Traditional cloud computing maps applications to a virtual host. But these abstraction technologies map them a second time to connect a virtual host to a real hosting option -- such as bare metal or VM. This enables enterprises to build application deployment processes above the cloud infrastructure layer, based on a single virtual environment, which radically simplifies multi-cloud deployments.
This model has emerged most quickly with containers. Traditionally, we've thought about container deployments as being centered on the container software platform, like Docker. But today, more container deployments are focused on orchestration rather than hosting -- with Kubernetes as the dominant tool. And this orchestration-centric container model can more easily adapt to a multi-cloud strategy.
3. Software-based networking models
Operationally speaking, networking is one of the biggest multi-cloud issues. When an application component runs in the cloud, it has an address to which a workload is directed. If you move components between cloud platforms, their addresses change, which complicates application reconfiguration during redeployment or scaling. Many users report this as their biggest source of application failures in a multi-cloud strategy.
There are many ways to address multi-cloud connectivity management, but the three most convenient approaches are:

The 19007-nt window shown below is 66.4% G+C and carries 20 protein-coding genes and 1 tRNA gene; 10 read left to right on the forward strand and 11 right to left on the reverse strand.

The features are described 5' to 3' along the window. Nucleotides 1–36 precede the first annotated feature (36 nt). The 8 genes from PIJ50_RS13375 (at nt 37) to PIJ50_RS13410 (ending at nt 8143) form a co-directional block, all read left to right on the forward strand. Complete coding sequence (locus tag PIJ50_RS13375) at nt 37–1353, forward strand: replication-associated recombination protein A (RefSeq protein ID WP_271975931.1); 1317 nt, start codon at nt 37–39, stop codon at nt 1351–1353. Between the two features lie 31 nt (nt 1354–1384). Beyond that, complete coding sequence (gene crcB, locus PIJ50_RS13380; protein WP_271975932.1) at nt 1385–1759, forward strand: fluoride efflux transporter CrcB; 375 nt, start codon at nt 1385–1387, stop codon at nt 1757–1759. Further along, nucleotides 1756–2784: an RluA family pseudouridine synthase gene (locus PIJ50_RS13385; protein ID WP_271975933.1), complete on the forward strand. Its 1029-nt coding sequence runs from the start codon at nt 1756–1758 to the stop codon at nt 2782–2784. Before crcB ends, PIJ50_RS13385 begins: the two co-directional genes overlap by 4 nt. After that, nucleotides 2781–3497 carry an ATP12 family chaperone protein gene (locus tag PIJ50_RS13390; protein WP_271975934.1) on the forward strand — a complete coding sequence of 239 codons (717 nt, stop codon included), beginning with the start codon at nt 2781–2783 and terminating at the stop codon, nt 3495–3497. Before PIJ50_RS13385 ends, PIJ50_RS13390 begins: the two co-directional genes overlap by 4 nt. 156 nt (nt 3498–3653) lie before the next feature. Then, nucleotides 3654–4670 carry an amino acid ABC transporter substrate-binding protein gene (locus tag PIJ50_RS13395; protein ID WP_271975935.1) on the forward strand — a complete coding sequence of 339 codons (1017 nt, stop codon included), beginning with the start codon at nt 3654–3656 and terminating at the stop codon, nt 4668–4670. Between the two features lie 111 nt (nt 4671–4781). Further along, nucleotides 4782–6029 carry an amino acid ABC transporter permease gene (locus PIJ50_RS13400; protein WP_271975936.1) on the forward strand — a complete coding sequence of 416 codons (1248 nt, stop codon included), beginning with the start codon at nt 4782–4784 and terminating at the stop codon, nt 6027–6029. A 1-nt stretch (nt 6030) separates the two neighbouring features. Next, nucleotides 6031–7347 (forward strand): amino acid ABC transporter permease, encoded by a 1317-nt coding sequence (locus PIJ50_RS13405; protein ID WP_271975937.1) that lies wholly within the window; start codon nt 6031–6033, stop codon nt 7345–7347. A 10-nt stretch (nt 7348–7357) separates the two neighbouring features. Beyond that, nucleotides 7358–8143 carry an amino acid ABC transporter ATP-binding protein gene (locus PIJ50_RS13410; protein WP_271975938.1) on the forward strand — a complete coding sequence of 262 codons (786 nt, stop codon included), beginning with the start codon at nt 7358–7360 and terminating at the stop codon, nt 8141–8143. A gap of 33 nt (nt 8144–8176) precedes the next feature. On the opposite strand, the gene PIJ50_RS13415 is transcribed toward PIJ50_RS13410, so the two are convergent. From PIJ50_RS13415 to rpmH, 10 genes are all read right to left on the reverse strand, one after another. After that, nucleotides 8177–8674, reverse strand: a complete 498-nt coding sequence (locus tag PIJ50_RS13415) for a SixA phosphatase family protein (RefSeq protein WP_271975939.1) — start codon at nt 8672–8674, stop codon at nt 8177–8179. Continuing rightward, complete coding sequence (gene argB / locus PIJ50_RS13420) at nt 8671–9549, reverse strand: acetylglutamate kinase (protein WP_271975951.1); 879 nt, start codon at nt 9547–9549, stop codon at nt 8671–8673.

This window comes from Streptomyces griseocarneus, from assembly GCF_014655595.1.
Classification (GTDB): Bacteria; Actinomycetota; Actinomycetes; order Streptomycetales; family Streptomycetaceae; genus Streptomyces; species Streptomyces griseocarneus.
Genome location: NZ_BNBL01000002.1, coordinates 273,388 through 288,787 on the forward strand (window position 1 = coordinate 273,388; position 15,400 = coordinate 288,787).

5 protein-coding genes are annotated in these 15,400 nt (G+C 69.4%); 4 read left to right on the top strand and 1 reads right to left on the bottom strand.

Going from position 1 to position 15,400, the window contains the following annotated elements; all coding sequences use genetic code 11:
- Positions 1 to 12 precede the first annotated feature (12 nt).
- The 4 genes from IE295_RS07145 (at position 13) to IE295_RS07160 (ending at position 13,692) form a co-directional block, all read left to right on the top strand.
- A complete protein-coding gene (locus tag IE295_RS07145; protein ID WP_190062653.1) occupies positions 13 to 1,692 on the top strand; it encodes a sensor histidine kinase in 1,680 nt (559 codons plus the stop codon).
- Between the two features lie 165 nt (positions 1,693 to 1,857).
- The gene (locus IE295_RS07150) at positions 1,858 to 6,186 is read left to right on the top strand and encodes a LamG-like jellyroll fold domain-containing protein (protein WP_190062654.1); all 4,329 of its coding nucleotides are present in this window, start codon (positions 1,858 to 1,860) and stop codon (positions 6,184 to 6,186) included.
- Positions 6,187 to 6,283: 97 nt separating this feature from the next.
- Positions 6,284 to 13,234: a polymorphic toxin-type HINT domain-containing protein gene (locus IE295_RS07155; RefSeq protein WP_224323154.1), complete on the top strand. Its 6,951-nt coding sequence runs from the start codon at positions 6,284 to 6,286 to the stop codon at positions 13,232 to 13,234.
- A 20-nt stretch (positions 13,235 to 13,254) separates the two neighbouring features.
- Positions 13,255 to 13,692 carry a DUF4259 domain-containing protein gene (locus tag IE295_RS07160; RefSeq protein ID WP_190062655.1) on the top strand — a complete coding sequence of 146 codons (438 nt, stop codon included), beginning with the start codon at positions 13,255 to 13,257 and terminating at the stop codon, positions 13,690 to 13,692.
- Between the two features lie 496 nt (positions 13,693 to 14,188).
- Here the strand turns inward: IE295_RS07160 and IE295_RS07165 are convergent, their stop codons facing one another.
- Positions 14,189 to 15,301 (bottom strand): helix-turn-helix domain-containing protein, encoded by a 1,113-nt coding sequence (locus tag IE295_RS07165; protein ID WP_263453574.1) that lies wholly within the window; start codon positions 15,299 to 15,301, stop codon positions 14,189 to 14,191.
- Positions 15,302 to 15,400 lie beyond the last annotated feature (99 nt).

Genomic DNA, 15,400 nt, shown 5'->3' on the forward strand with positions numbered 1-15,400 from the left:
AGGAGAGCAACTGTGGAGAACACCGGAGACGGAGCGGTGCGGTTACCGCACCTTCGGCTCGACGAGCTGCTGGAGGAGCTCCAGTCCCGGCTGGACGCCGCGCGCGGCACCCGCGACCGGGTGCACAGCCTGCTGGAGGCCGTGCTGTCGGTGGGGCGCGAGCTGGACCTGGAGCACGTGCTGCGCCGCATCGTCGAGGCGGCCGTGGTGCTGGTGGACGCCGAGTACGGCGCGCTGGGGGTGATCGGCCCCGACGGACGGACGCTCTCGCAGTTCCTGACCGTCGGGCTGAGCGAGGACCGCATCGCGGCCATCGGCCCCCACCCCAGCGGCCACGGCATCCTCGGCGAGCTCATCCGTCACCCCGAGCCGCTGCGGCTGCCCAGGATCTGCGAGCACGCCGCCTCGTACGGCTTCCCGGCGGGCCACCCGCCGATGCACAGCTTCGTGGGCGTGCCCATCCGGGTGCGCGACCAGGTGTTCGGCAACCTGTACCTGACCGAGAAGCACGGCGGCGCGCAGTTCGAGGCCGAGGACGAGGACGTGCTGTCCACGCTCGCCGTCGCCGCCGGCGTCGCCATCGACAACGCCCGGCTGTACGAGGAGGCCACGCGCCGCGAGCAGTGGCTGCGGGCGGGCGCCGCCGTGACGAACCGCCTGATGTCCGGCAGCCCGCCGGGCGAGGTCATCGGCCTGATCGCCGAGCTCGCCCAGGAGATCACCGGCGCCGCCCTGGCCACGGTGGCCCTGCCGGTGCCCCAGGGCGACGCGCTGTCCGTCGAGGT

Software-defined wide-area network (SD-WAN): This approach uses a software agent that runs at a site or within a cloud application to build virtual private networks, or extend traditional MPLS VPNs. It also offers a VPN on-ramp that can run over the Internet. Because the SD-WAN agent is software, you can bind it to a cloud application component to make that component part of a VPN. And because the VPN's address space is separate from the physical network IP address and the cloud providers' own address spaces, an application that moves between platforms doesn't require a new address. Just be sure your SD-WAN vendor offers a software agent.
Software-defined networking (SDN): This approach is similar to SD-WANs in that it creates a software-based network layer above the physical connectivity. Admins can manage an SDN, however, more like a traditional network. Like the SD-WAN approach, this model requires an SDN software agent; some SDN technology is based only on physical appliances, so can't be placed into a public cloud.
Integrated network: This model was popularized by Nicira, whose SDN product was built into virtualization technology. It became known as NSX-T, after the VMware acquisition, and can now optimally support multi-cloud applications. The advantage of this approach is that it makes networking an integral part of virtualization rather than a separate component, which simplifies multi-cloud connectivity management.
Ultimately, your best option -- cloud cost comparison tools, an abstraction layer, or new network management approaches -- depends on your multi-cloud strategy, but large deployments will probably benefit from all three. Explore multi-cloud potential early, form a plan and use all the available technology for support.